Politics

What's Happening to Babies in Syria Is Alarming

President Bashar al-Assad of Syria and his Russian allies are aiming to seize rebel-held Aleppo before President-elect Donald Trump takes office on Jan. 20, a senior regime official told Reuters. Meanwhile, up to 16,000 people have fled the rebel-held eastern half of the city in an attempt to flee the escalating attacks by the Syrian government, its Russian allies and thousands of pro-government foreign militants, with approximately 250,000 people still trapped in the city, according to the United Nations.

Pro-government forces want "to mitigate the risks of any shift in U.S. policy towards the war in Syria," Reuters reported. Trump has said he supports Russia's campaign in Syria, saying the U.S. focus should be on combating terrorism, not the Syrian government.

The aerial bombing and ground fighting will likely only intensify in the coming days. As The New York Times reports, "Mr. Assad and his subordinates have said they intend to retake all of Aleppo, apparently regardless of the cost in lives and destruction, as he feels increasingly emboldened that the nearly six-year war is moving in his favor."

A recent report by Unicef, the UN's Children’s Fund, estimates that "100,000 children are living under siege" in the eastern neighborhoods of Aleppo. The last UN food rations were distributed in the city, besieged for months, over two weeks. In the report, UNICEF Executive Director Anthony Lake said:

“For millions of human beings in Syria, life has become an endless nightmare – in particular for the hundreds of thousands of children living under siege. Children are being killed and injured, too afraid to go to school or even play, surviving with little food and hardly any medicine. This is no way to live – and too many are dying.”

 

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According to accounts by the international medical humanitarian organization Doctors Without Borders, babies are being born in Aleppo even as bombs fall. Umm Wassim, a midwife who has been delivering babies in east Aleppo for 20 years, told the organization:

“Because of the food shortages and lack of good nutrition, a lot of pregnant women suffer from severe anemia and low blood sugar, which can make them vomit or lose consciousness,” says Umm Wassim, a midwife who has been delivering babies in east Aleppo for 20 years. “Often the anemia is so severe that they need a blood transfusion.”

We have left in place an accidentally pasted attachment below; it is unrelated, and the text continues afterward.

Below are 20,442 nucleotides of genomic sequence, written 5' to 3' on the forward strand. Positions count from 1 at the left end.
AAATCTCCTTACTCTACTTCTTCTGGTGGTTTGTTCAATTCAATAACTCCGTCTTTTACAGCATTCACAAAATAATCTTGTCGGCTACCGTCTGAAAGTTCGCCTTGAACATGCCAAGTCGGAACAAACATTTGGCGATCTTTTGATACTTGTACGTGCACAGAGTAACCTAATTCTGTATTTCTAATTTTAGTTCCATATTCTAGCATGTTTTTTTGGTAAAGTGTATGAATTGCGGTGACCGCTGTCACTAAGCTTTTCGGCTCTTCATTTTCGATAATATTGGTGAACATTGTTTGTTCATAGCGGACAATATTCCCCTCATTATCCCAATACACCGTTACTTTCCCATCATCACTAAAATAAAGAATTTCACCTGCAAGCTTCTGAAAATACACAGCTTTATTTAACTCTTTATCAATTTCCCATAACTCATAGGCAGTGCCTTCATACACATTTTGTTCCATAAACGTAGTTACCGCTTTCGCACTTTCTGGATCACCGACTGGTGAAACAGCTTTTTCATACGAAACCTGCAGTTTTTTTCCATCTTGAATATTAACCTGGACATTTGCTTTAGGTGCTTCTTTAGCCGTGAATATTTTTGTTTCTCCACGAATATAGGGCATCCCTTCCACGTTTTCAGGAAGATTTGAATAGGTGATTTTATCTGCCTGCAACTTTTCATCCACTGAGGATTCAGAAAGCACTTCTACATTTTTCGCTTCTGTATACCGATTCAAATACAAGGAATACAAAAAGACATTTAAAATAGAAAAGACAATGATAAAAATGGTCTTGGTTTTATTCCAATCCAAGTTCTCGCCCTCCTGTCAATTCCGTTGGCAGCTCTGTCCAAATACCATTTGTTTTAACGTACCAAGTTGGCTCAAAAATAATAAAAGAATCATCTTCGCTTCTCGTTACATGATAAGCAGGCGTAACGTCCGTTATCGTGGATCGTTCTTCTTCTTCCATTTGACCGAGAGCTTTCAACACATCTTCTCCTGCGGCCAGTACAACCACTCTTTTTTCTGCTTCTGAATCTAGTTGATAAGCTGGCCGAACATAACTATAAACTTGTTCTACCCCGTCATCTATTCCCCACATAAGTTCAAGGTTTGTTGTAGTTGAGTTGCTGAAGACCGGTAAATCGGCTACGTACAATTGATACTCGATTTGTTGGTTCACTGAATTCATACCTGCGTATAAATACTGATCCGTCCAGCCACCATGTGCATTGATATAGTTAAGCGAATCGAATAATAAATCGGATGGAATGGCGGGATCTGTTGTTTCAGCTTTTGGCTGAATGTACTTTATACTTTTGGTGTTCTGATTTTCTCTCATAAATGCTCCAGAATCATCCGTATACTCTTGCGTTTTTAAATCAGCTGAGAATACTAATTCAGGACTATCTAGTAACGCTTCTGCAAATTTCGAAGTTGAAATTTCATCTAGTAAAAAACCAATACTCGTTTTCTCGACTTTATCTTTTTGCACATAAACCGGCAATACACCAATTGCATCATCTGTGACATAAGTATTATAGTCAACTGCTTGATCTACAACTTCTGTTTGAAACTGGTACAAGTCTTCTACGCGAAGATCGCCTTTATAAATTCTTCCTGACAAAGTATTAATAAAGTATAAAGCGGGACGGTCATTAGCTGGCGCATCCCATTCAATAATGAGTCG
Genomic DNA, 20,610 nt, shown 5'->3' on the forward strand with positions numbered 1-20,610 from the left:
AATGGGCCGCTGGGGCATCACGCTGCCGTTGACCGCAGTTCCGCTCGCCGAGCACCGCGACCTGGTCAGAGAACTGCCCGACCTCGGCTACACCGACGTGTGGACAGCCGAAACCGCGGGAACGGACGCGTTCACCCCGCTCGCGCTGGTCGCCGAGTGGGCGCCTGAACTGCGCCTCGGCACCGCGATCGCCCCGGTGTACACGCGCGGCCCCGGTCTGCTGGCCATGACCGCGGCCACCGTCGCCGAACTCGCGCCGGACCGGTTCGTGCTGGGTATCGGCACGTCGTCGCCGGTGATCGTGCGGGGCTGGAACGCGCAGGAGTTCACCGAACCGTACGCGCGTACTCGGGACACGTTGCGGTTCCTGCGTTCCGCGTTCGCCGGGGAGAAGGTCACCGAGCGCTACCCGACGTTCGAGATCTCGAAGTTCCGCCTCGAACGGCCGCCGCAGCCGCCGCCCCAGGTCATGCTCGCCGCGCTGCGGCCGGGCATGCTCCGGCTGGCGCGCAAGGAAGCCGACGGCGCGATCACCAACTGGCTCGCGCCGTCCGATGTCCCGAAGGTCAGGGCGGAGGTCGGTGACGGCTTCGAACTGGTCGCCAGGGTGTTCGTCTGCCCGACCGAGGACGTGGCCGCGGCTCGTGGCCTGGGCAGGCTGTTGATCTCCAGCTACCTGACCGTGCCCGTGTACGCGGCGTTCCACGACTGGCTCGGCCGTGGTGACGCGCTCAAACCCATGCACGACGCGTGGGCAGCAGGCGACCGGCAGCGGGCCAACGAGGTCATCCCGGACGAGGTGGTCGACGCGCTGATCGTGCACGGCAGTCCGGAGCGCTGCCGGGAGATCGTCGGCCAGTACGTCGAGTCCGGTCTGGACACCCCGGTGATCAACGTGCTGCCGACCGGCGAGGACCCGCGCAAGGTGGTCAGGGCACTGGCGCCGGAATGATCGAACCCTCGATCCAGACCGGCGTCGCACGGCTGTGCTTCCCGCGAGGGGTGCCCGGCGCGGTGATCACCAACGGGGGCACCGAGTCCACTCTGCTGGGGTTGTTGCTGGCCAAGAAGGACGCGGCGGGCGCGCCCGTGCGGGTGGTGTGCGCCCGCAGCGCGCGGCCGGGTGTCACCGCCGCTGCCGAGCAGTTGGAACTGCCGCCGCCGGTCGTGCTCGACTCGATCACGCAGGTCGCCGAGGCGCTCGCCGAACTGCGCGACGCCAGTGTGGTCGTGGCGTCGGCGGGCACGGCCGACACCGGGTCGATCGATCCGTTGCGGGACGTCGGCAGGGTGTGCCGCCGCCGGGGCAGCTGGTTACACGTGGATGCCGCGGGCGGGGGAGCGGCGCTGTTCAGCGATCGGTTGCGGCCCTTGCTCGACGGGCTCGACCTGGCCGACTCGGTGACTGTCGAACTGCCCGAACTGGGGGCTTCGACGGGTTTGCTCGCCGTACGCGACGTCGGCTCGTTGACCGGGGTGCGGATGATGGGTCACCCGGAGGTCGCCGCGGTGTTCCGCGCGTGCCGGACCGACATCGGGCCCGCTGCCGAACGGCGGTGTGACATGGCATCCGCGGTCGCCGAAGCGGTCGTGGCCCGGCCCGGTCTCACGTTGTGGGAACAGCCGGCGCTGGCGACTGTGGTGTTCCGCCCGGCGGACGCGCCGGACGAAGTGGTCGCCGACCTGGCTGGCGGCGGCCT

She continued:

“When conditions are really bad, a lot of women are scared and suffer psychological stress. [As a result] the number of premature babies has definitely increased.”

Umm Leen, a mother of seven children in the besieged city, told the organization about her experience of giving labor on her own and how her baby has lost weight and become “very weak.” Describing her other children as “incredibly thin, too,” she offered more details about their life in Aleppo:

"We haven’t had any nappies [diapers] for three months, so people are using rags instead, but this gives the babies rashes. My daughter has a very bad cough, but the children’s hospital has been bombed and I don’t know where to take her. The baby has difficulty breathing, as well as other health problems, but we can’t take him out of east Aleppo. We are just waiting for our children to die."

In addition to malnutrition and other grave health issues, children are dying from injuries sustained during bombardments. As ATTN: previously noted, nearly 100 children wre killed over the course of one of the most intense battles during the six-year conflict in September. The vast majority of civilians have been killed by the Syrian government and its allies, which are the only ones that possess air power.

In September, Hanaa Singer, Unicef's representative in Syria, told The New York Times that the situation in Aleppo is “definitely the worst we have seen for children.”

According to the international charity Save the Children, the proportion of child casualties in Aleppo seems to be higher than that in other recent conflicts in the Middle East. “They’re trapped, and they have no way of escaping,” spokesperson Alun McDonald told the Times. “That’s one reason we’re seeing such big numbers of child casualties.”

The Times also reports that children in parts of Aleppo besieged by the regime and its allies "also face dire food and medicine shortages. Surgery and blood transfusions required for treating bomb wounds are, by many accounts, practically impossible now. Medical workers have left children to die on hospital floors for lack of supplies."

[h/t The New York Times]

Featured Image:AP/Burnhan Ozbilici